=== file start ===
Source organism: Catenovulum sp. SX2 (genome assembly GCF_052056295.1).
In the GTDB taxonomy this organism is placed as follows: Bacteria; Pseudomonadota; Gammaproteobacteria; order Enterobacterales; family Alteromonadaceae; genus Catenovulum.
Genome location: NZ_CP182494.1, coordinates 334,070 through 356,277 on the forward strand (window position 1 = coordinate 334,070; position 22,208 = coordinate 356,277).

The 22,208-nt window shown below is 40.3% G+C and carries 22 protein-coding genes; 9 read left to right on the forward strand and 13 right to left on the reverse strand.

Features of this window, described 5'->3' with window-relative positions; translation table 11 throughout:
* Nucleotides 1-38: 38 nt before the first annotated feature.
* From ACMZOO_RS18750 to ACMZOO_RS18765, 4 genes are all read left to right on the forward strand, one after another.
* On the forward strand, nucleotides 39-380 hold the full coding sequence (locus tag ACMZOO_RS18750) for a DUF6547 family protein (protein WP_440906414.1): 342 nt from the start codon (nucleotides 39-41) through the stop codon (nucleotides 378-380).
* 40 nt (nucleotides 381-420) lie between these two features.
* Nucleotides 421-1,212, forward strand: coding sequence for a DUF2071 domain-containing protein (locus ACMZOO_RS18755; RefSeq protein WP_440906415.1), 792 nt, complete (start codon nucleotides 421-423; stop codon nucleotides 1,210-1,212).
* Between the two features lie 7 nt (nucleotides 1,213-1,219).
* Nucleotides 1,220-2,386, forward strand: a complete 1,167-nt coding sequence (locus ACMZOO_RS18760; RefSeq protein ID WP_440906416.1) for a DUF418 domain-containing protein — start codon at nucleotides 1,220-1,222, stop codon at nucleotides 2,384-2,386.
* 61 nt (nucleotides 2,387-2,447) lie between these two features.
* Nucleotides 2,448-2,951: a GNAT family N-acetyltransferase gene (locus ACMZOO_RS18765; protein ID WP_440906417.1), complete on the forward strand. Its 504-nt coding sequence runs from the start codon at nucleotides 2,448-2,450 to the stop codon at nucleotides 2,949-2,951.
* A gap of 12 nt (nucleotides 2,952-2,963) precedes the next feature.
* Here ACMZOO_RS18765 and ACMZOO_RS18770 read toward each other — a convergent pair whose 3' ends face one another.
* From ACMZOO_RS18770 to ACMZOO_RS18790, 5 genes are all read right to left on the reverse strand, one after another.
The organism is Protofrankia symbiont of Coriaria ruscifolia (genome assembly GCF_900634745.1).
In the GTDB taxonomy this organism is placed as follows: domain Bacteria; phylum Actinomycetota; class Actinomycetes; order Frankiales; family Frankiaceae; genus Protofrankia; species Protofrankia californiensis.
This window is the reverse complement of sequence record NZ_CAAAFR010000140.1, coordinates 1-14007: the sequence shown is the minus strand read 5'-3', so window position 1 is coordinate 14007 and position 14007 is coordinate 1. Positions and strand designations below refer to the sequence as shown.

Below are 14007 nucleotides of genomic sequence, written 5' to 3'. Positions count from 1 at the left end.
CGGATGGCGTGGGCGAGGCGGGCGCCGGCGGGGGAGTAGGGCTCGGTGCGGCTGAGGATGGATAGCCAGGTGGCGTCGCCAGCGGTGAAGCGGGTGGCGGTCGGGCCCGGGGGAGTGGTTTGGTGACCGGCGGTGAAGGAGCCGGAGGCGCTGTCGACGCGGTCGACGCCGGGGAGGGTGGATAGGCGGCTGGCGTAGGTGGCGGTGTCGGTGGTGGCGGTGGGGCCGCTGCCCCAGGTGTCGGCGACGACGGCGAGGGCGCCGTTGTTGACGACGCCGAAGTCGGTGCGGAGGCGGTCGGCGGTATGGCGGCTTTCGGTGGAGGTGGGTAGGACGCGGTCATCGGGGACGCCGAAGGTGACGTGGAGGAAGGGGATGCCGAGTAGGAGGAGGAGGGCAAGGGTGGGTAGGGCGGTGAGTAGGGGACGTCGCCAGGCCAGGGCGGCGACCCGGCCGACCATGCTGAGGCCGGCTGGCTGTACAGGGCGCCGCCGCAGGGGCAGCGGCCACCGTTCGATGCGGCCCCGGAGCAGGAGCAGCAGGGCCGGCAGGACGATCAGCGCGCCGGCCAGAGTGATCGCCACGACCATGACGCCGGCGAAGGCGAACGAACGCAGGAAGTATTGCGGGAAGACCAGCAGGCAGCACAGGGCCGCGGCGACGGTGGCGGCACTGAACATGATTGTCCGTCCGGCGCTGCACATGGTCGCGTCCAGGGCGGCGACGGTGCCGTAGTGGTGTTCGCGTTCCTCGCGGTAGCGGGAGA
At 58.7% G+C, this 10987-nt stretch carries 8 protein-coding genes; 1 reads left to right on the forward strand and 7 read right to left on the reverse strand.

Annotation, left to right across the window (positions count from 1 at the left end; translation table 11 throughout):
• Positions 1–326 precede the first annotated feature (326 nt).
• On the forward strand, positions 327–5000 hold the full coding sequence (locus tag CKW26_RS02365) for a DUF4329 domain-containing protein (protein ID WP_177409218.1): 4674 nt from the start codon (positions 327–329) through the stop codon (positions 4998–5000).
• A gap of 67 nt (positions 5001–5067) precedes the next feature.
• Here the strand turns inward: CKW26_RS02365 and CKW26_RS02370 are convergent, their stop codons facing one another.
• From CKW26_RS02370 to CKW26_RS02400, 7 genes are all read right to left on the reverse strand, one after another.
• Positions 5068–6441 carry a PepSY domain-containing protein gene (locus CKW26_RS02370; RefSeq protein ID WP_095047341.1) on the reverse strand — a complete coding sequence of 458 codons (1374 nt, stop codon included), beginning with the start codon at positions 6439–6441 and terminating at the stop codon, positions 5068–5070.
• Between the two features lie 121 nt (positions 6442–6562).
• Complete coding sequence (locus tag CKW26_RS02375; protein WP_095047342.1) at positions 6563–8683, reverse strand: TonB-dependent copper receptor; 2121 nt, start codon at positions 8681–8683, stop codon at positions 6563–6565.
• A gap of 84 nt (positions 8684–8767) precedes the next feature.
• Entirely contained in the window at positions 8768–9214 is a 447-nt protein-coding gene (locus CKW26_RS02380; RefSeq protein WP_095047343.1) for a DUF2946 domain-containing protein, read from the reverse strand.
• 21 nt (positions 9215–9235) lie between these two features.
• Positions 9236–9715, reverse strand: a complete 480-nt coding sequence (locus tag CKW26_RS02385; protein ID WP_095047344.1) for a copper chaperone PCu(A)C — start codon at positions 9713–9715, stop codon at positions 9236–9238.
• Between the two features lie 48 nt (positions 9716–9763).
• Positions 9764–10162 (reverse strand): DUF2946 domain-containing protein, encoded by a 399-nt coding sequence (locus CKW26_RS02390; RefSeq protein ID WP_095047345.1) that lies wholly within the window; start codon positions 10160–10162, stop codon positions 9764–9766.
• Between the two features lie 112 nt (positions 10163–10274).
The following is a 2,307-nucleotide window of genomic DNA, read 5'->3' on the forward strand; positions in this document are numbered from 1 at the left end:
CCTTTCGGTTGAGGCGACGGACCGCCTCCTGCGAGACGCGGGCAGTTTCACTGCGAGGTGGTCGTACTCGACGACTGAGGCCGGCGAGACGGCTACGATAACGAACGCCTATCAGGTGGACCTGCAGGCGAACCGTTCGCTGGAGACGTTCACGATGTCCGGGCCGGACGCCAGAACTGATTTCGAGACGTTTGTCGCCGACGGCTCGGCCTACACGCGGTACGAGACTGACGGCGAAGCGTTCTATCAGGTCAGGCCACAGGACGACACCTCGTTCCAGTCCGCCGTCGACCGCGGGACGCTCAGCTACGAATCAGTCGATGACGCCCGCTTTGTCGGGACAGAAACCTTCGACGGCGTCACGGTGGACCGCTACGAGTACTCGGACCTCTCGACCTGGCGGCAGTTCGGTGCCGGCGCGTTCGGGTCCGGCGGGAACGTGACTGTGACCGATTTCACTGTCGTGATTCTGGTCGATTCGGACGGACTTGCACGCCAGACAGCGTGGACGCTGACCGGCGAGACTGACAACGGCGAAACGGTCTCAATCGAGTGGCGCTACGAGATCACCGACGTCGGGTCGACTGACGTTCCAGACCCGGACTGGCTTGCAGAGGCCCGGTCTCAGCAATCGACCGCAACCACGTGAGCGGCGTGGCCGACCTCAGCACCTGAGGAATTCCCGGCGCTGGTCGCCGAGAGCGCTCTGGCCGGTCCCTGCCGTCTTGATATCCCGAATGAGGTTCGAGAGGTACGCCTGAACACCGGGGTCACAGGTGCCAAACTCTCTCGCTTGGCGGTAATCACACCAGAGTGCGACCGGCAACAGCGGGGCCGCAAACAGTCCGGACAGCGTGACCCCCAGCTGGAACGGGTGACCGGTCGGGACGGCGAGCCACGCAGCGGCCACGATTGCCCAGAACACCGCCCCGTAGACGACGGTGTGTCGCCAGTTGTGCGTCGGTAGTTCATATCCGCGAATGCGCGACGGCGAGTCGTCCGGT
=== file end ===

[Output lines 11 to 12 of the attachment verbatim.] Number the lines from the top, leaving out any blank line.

* Between the two features lie 7 nt (nucleotides 1,213-1,219).
* Nucleotides 1,220-2,386, forward strand: a complete 1,167-nt coding sequence (locus ACMZOO_RS18760; RefSeq protein ID WP_440906416.1) for a DUF418 domain-containing protein — start codon at nucleotides 1,220-1,222, stop codon at nucleotides 2,384-2,386.